Influence of Acute and Chronic Exercise on Markers of Hippocampal Plasticity

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Exercise and physical activity are lifestyle behaviors associated with enriched mental health. Understanding the mechanisms by which exercise and physical activity improve mental health may provide insight for novel therapeutic approaches for numerous mental health disorders. This dissertation reports the findings from three studies investigating the influence of acute and chronic exercise on behavioral and mechanistic markers of hippocampal plasticity and delves into the potential role of noradrenergic signaling in the hippocampal adaptations with exercise. The first study assessed the effects of long-term voluntary wheel running on hippocampal expression of plasticity-associated genes and proteins in adult male and female C57BL/6J mice, highlighting sex differences in the adaptations to long-term voluntary wheel running. The second study examined the influence of acute exercise intensity on AMPA receptor phosphorylation, a mechanism essential for hippocampal plasticity, plasticity- associated gene expression, spatial learning and memory, and anxiety-like behavior. The unexpected finding that acute exercise increased anxiety-like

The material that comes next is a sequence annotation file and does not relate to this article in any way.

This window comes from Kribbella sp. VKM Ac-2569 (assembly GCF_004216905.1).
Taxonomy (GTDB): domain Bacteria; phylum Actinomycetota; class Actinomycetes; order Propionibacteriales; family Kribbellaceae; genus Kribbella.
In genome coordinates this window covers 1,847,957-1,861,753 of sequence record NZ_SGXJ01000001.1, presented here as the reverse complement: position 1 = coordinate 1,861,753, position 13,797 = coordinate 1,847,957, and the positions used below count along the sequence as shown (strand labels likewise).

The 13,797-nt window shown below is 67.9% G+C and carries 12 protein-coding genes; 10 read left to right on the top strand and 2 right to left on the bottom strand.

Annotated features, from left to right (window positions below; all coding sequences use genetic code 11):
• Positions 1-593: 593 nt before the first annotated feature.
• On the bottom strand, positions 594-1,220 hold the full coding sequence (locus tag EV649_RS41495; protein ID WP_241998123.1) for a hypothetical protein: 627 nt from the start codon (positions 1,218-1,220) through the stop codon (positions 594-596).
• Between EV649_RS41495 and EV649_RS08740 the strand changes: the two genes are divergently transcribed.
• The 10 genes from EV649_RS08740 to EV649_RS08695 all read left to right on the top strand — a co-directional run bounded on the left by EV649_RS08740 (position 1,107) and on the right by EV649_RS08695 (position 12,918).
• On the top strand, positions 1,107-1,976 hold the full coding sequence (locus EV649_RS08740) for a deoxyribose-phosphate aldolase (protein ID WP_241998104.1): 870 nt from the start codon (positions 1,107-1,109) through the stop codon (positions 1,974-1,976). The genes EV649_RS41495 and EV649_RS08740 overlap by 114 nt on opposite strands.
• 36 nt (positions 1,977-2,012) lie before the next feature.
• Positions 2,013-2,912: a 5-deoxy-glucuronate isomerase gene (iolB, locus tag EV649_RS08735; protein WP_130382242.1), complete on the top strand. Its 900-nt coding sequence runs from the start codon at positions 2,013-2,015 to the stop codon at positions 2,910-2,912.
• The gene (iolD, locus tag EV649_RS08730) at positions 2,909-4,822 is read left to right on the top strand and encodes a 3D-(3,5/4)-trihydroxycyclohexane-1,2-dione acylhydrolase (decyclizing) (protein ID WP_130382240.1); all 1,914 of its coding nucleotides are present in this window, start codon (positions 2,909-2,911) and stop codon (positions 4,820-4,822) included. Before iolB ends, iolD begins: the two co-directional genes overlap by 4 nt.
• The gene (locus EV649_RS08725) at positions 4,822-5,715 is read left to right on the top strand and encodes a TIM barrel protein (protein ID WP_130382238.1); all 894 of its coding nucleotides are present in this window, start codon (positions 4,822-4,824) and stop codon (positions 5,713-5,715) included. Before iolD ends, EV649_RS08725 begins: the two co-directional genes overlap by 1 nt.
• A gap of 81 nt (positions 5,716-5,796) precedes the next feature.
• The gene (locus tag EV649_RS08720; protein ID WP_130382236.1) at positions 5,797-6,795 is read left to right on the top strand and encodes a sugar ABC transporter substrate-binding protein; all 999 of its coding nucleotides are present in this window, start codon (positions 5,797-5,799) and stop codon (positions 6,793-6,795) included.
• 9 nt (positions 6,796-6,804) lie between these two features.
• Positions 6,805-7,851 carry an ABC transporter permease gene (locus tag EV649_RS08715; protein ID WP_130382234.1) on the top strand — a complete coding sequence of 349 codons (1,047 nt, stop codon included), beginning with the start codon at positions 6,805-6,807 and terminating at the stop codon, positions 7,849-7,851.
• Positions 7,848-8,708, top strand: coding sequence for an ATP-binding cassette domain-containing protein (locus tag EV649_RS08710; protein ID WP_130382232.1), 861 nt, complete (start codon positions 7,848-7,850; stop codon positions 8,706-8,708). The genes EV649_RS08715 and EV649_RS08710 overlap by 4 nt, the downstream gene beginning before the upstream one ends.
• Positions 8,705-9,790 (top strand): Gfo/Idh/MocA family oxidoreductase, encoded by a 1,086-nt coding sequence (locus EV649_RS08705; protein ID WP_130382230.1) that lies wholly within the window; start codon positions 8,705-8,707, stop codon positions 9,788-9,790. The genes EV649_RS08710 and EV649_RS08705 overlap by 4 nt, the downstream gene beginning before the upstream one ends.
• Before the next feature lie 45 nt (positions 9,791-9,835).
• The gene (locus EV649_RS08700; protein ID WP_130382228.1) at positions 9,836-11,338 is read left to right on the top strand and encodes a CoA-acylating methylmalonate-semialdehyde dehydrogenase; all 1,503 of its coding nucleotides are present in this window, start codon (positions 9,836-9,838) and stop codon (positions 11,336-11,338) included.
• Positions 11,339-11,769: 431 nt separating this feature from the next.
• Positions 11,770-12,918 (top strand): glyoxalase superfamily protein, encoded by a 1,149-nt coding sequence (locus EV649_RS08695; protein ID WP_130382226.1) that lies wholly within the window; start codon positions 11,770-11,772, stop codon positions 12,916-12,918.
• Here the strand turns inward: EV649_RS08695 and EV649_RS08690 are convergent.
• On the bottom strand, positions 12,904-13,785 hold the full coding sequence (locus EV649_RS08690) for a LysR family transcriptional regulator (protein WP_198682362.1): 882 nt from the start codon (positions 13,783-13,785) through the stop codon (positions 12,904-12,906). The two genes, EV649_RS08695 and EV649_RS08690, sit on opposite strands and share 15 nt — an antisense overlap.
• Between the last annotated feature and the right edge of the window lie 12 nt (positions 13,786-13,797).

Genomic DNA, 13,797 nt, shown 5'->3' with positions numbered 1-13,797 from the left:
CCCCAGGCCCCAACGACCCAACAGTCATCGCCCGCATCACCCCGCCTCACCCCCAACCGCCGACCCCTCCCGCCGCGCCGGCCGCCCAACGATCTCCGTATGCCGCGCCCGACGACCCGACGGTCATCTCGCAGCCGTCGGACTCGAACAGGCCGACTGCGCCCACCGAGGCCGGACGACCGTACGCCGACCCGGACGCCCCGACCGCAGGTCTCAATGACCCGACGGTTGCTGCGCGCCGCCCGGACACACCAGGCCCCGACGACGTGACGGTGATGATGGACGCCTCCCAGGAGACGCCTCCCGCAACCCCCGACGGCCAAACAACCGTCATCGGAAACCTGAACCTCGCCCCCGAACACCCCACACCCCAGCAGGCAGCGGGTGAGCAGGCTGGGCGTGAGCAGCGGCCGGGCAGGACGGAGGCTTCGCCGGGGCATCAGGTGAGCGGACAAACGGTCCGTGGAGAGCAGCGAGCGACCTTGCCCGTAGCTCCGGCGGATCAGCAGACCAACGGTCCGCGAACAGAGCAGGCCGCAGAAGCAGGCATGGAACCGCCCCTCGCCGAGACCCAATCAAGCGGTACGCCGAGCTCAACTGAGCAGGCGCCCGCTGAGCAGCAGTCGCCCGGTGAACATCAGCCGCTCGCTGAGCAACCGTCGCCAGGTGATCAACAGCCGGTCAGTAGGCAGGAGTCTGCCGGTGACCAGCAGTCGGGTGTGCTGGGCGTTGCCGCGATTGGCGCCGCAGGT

behavior encouraged investigation into the role of central noradrenergic signaling in acute exercise-induced anxiety. The third study determined how previous exposure to voluntary wheel running modulates the response to an acute bout of exercise, focusing primarily on transcription of the important plasticity-promoting gene, brain-derived neurotrophic factor. Using a pharmacological approach to compromise the locus coeruleus noradrenergic system, a system that is implicated in age-related mental health disorders such as Alzheimer’s Disease, the third study also investigated the influence and interaction of the noradrenergic system and acute exercise on expression of multiple brain-derived neurotrophic factor transcripts. Together, this dissertation reports the findings from a series of experiments that explored similarities, differences, and interactions between the effects of acute and chronic exercise on markers of hippocampal plasticity and behavior. Further, this work provides insight into the role of the noradrenergic system in exercise-induced hippocampal plasticity.